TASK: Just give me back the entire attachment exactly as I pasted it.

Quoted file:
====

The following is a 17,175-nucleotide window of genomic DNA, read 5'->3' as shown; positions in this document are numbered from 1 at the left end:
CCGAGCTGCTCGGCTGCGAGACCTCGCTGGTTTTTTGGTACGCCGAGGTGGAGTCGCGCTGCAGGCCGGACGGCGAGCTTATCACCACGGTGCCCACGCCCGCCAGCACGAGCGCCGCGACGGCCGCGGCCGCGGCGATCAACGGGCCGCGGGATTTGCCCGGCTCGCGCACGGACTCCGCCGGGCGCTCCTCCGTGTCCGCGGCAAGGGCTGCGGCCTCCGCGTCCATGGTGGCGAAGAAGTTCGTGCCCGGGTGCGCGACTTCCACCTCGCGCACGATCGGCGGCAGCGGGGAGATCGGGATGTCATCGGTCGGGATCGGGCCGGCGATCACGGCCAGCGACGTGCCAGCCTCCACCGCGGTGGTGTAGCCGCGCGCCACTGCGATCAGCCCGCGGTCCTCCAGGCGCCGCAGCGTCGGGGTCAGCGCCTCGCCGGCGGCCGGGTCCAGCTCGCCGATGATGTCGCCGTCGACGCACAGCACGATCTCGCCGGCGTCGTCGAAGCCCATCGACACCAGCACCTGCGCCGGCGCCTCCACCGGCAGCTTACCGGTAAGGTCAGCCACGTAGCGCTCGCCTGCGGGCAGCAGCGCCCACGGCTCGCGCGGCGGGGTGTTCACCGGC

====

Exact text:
The following is a 17,175-nucleotide window of genomic DNA, read 5'->3' as shown; positions in this document are numbered from 1 at the left end:
CCGAGCTGCTCGGCTGCGAGACCTCGCTGGTTTTTTGGTACGCCGAGGTGGAGTCGCGCTGCAGGCCGGACGGCGAGCTTATCACCACGGTGCCCACGCCCGCCAGCACGAGCGCCGCGACGGCCGCGGCCGCGGCGATCAACGGGCCGCGGGATTTGCCCGGCTCGCGCACGGACTCCGCCGGGCGCTCCTCCGTGTCCGCGGCAAGGGCTGCGGCCTCCGCGTCCATGGTGGCGAAGAAGTTCGTGCCCGGGTGCGCGACTTCCACCTCGCGCACGATCGGCGGCAGCGGGGAGATCGGGATGTCATCGGTCGGGATCGGGCCGGCGATCACGGCCAGCGACGTGCCAGCCTCCACCGCGGTGGTGTAGCCGCGCGCCACTGCGATCAGCCCGCGGTCCTCCAGGCGCCGCAGCGTCGGGGTCAGCGCCTCGCCGGCGGCCGGGTCCAGCTCGCCGATGATGTCGCCGTCGACGCACAGCACGATCTCGCCGGCGTCGTCGAAGCCCATCGACACCAGCACCTGCGCCGGCGCCTCCACCGGCAGCTTACCGGTAAGGTCAGCCACGTAGCGCTCGCCTGCGGGCAGCAGCGCCCACGGCTCGCGCGGCGGGGTGTTCACCGGC